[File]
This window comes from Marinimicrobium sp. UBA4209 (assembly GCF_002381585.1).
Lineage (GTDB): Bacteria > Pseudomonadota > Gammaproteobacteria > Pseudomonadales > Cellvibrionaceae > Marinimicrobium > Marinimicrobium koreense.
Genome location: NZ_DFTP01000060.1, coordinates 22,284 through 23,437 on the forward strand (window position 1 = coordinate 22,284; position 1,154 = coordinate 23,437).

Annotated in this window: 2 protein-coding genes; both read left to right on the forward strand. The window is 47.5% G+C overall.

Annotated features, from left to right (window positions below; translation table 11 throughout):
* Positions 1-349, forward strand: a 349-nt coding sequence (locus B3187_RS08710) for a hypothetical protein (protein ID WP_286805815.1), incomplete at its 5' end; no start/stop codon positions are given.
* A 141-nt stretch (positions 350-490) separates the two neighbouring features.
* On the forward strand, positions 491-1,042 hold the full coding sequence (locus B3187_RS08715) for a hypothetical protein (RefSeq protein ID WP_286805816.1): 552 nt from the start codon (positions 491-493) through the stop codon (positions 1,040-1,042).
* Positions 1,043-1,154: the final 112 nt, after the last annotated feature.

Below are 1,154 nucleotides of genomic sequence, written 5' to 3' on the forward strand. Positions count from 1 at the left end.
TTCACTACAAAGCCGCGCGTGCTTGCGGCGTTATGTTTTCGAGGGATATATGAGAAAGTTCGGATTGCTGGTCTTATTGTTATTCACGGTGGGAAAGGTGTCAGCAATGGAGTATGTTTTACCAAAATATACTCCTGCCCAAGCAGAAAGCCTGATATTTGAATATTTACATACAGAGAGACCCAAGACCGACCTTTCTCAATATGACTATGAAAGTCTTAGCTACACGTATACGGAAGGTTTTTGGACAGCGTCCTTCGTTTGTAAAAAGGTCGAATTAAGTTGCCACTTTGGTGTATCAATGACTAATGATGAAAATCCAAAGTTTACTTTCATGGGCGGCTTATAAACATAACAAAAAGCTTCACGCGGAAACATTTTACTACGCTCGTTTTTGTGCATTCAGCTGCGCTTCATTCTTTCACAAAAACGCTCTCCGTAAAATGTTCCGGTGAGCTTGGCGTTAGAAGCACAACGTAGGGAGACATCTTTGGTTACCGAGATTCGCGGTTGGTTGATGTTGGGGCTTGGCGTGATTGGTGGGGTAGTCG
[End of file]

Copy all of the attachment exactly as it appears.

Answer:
This window comes from Marinimicrobium sp. UBA4209 (assembly GCF_002381585.1).
Lineage (GTDB): Bacteria > Pseudomonadota > Gammaproteobacteria > Pseudomonadales > Cellvibrionaceae > Marinimicrobium > Marinimicrobium koreense.
Genome location: NZ_DFTP01000060.1, coordinates 22,284 through 23,437 on the forward strand (window position 1 = coordinate 22,284; position 1,154 = coordinate 23,437).

Annotated in this window: 2 protein-coding genes; both read left to right on the forward strand. The window is 47.5% G+C overall.

Annotated features, from left to right (window positions below; translation table 11 throughout):
* Positions 1-349, forward strand: a 349-nt coding sequence (locus B3187_RS08710) for a hypothetical protein (protein ID WP_286805815.1), incomplete at its 5' end; no start/stop codon positions are given.
* A 141-nt stretch (positions 350-490) separates the two neighbouring features.
* On the forward strand, positions 491-1,042 hold the full coding sequence (locus B3187_RS08715) for a hypothetical protein (RefSeq protein ID WP_286805816.1): 552 nt from the start codon (positions 491-493) through the stop codon (positions 1,040-1,042).
* Positions 1,043-1,154: the final 112 nt, after the last annotated feature.

Below are 1,154 nucleotides of genomic sequence, written 5' to 3' on the forward strand. Positions count from 1 at the left end.
TTCACTACAAAGCCGCGCGTGCTTGCGGCGTTATGTTTTCGAGGGATATATGAGAAAGTTCGGATTGCTGGTCTTATTGTTATTCACGGTGGGAAAGGTGTCAGCAATGGAGTATGTTTTACCAAAATATACTCCTGCCCAAGCAGAAAGCCTGATATTTGAATATTTACATACAGAGAGACCCAAGACCGACCTTTCTCAATATGACTATGAAAGTCTTAGCTACACGTATACGGAAGGTTTTTGGACAGCGTCCTTCGTTTGTAAAAAGGTCGAATTAAGTTGCCACTTTGGTGTATCAATGACTAATGATGAAAATCCAAAGTTTACTTTCATGGGCGGCTTATAAACATAACAAAAAGCTTCACGCGGAAACATTTTACTACGCTCGTTTTTGTGCATTCAGCTGCGCTTCATTCTTTCACAAAAACGCTCTCCGTAAAATGTTCCGGTGAGCTTGGCGTTAGAAGCACAACGTAGGGAGACATCTTTGGTTACCGAGATTCGCGGTTGGTTGATGTTGGGGCTTGGCGTGATTGGTGGGGTAGTCG